Common soldier fixed on top of Confederate monument tells a different story

For some, the Confederate monument that has been a consistent, if anonymous until recently, fixture in downtown Augusta for 140 years represents the glorification of a racist part of American history.

 

But the man at the top of that 76-foot memorial to the Confederate dead, Berry Greenwood Benson, has a story some might find doesn’t square with that perception.

Benson, born Feb. 9, 1843, in Hamburg, S.C., which was the general vicinity of North Augusta, is often epitomized as “the man on the monument,” a common soldier. But his service following the Civil War is the opposite of ordinary.

He received national recognition in one of the state’s most notorious instances of anti-Semitism, wrote renowned local historian Ed Cashin, who authored what many consider the definitive book on Augusta’s history, The Story of Augusta. Benson assisted in the defense of Leo Frank, a Jewish factory manager who was convicted in 1913 of murdering 13-year-old factory worker Mary Phagan in Atlanta.

Cashin wrote that Benson publicized his arguments in newspapers across the country and in a self-published pamphlet exonerating Frank. His findings were partially instrumental in persuading Gov. John Slaton to commute Frank’s death sentence to life in prison. Frank was later taken from his cell by a mob and lynched in 1915.

“He actually is the one who was reading the testimony that came up during the trial and noticed the discrepancies in the testimony of the main witness and brought that to the attention of the judicial systems,” said Augusta University journalism professor Debra van Tuyll, who writes about history.

In his private life after returning home, Benson experimented with a variety of mushrooms in an effort to find an inexpensive, and available, way to feed poor black families of the countryside, Cashin noted.

Jean Pittman, a North Augusta native who recently discovered she was a distant relative of Benson, said he seemed to be “quite the character.” She recalled a time she read the soldier’s memoir to her family.

“It was so interesting that I read it to my children,” she said, ” I read and read until I became hoarse, and even then my children and my husband didn’t want me to stop.”

At age 17, Benson, and his younger brother, Blackwood, joined the Hamburg Minutemen – the first militia unit to present itself to Francis Wilkinson Pickens, a political Democrat and governor of South Carolina when it seceded from the United States.

He was assembled into the First South Carolina Volunteer Regiment in Charleston and helped man the Edgefield Battery during the bombardment of Fort Sumter in April 1861. His service during the Civil War include the Sevens Days Battle, Second Manassas, and Fredericksburg, all in Virginia, and Antietam in Maryland. He was shot in the leg during the Battle of Chancellorsville in 1863, forcing him to return to Augusta to recuperate and therefore miss the Battle of Gettysburg.

Benson is often known as a sharpshooter and scout and for his unique escapes from Union prison camps – once by stealing a Union colonel’s horse and leading it back to Confederate lines, according to Cashin, and the other by digging a 65-foot-long tunnel with other Confederate prisoners.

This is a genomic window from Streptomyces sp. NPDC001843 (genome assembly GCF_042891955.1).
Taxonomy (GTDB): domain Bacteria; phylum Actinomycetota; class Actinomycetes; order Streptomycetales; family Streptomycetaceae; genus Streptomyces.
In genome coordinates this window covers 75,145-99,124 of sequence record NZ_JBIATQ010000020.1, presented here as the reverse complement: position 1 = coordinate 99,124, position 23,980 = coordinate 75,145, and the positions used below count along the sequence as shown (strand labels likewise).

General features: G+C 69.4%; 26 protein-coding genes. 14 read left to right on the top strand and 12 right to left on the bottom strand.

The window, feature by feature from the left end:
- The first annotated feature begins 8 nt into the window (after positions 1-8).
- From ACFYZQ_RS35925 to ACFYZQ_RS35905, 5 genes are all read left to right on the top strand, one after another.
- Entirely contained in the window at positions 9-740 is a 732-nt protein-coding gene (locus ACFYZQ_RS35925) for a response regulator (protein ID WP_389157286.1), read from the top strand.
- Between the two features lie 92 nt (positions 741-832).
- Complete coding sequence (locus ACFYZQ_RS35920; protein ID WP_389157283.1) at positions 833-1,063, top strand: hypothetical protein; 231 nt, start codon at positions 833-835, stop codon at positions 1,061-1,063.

When the war ended, Benson settled in Augusta with his wife, Jeannie Oliver, and six children. He workedfor several years, as a cotton broker and accountant, and he developed a fail-safe method for checking and correcting accounts.

During that time, Benson showed a strong advocacy for the working class. In 1898, he helped end a strike where more than 30,000 textile workers walked off their jobs.

“Although Benson audited books for the local mills, he was sympathetic to the plight of the workers,” Cashin wrote. “During the textile strike of 1898, he was the most prominent private citizen to champion the cause of the workers, and he served as an arbitrator in ending the strike.”

The Augusta Confederate monument has become embroiled in controversy since the state NAACP called for the removal of all Confederate symbols on public spaces two weeks ago. A rally Thursday by the local NAACP branch calling for removing the monument, which has the statues of four Confederate generals and that of Benson, drew about 200 people.

Supporters of removing the monument must petition the Augusta Commission about seeking to change a state law that forbids moving, changing or obscuring any memorial to military veterans from public property, including Confederates.

A Sons of Confederate Veterans group took the soldier’s name.

Sgt. Berry Benson Camp No. 1672, which meets the third Tuesday of each month, established itself in North Augusta.

A member of the United Daughters of the Confederacy, whose organization continues the mission of the Ladies Memorial Association that financed the monument and dedicated it Oct. 31, 1877, said that the statue of Benson bares no resemblance to the soldier. Van Tuyll, however, said that doesn’t diminish Benson’s significance.

“He could have been chosen because he was popular in town,” van Tuyll said. “He was the model but not in that exact likeness, and that is what makes the Confederate monument unique.”

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